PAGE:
Nobel Peace laureate Mohamed ElBaradei, former head of the UN nuclear watchdog, is awaited in Cairo as police warn his supporters not to mark the homecoming of a would-be electoral challenger to President Hosni Mubarak.
ElBaradei, who is expected to fly home on Friday, has repeatedly called for democratic change in Egypt since stepping down as head of the International Atomic Energy Agency in November.
On the eve of his return, he reaffirmed his determination to "do everything I can for Egypt to advance toward democracy and economic and social progress."
"I hope to be an instrument for change," the 67-year-old long-time international civil servant said in an interview with Egypt's Dream TV.
"I am ready to throw myself into Egyptian political life on the condition that there are free elections, and the first step toward that would be a constitutional amendment under which I can be a candidate and others as well."
ElBaradei's supporters await his return (Photo: AFP)
Mubarak, 81, will complete his fifth term in office next year and his son, Gamal, is often cited as his potential successor.
At the moment, the constitution effectively bars an ElBaradei candidacy.
It requires that a candidate have been for at least one year a leading member of a party that has been in existence for at least five years. Such is not the case with ElBaradei.
And for him to run as an independent, he would have to be endorsed by at least 250 elected officials, including 65 members of the National Assembly, 25 members of the Consultative Council (senate) and 10 members of municipal councils.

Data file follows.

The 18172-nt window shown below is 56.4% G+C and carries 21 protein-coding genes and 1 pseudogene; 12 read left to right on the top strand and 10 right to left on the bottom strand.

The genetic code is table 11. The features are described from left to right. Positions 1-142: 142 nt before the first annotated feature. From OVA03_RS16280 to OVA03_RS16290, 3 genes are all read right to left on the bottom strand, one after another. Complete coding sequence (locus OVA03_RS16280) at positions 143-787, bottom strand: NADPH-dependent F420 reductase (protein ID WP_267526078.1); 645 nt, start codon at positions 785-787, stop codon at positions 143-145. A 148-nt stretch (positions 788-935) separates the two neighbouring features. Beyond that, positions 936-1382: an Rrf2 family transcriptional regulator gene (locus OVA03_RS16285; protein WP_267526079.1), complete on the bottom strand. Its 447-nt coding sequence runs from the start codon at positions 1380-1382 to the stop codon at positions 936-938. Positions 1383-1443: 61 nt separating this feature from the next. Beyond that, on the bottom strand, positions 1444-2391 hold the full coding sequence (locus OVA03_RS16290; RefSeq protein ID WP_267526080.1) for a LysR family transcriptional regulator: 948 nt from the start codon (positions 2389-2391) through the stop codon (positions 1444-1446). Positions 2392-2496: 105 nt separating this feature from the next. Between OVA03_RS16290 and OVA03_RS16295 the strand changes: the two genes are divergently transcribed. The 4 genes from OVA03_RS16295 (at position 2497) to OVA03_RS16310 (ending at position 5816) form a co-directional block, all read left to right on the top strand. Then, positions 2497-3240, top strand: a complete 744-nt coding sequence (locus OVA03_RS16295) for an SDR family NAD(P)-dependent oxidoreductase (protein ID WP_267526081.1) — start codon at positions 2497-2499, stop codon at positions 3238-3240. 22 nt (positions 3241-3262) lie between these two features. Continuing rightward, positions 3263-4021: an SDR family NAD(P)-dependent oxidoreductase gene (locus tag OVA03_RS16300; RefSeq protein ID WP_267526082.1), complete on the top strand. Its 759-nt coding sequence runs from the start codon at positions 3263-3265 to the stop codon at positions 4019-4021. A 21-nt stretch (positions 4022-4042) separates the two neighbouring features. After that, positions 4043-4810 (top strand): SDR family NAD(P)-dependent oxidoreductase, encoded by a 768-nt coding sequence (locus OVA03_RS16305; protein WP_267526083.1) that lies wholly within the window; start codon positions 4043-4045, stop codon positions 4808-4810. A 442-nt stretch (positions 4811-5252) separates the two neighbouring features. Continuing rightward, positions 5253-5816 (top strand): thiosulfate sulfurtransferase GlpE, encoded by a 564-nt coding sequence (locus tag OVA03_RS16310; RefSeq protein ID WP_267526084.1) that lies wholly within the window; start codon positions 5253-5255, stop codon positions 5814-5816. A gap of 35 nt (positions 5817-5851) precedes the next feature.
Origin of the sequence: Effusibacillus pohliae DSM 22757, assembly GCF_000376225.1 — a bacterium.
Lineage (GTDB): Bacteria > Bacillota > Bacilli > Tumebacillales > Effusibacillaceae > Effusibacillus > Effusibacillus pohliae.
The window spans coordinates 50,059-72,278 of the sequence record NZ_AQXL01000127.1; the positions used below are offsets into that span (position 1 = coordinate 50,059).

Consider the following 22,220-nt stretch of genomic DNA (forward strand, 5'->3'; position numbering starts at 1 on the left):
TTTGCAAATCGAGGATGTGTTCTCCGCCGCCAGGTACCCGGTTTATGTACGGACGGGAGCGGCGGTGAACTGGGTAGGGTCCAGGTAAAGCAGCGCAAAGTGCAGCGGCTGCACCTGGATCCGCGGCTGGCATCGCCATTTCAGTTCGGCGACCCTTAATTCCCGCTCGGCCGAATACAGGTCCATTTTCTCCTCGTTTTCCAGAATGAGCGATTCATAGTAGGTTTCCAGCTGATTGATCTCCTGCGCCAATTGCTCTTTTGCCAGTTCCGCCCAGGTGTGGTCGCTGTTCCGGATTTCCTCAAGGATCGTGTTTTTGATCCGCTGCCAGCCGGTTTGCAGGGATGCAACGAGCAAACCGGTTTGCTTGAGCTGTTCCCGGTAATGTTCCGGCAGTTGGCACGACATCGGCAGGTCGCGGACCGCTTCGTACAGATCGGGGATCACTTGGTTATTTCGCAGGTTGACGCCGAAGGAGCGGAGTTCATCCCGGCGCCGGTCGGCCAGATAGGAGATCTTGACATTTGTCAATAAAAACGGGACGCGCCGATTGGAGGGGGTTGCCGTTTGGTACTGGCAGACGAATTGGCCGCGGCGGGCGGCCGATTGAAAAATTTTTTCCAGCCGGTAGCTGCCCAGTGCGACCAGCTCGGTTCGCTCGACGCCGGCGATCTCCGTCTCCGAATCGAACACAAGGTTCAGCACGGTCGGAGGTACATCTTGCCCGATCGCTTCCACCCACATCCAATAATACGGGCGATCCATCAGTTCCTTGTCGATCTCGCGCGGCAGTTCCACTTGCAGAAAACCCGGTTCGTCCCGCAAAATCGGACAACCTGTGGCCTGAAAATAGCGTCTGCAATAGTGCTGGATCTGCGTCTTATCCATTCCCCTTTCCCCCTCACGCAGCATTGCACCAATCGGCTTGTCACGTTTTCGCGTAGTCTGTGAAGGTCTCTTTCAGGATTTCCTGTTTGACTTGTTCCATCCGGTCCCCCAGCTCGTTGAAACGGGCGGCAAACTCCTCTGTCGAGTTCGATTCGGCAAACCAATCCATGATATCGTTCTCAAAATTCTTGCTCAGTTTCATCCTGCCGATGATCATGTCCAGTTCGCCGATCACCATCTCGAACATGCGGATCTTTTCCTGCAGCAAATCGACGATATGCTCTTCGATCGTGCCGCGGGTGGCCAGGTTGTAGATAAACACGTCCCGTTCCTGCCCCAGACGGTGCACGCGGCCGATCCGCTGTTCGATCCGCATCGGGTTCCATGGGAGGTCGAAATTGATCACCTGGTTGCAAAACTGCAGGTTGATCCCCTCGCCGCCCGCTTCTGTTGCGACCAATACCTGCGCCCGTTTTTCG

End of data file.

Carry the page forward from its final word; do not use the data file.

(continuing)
All those bodies are dominated by Mubarak's ruling National Democratic Party.
First, of course, ElBaradei must return home, and security sources have told AFP that measures would be taken to prevent any "illegal demonstrations" by his supporters at Cairo airport.
Two members of the April 6 Movement opposition group, Ahmed Maher and Amr Ali, have already been arrested for organizing a reception for ElBaradei and distributing leaflets encouraging people to attend, Egyptian media reported.
Since November, ElBaradei has pointedly refused in newspaper interviews to rule out standing in next year's presidential election against Mubarak, who has been in power for 29 years.
Despite the difficulties facing his standing for Egypt's top job, the very possibility of his candidacy has triggered a vicious campaign against him in the official press.
State-owned dailies have accused him of being out of touch with the nation's affairs after his long years working abroad.
ElBaradei left Egypt 27 years ago to work for the United Nations. He headed the IAEA for 12 years until his retirement.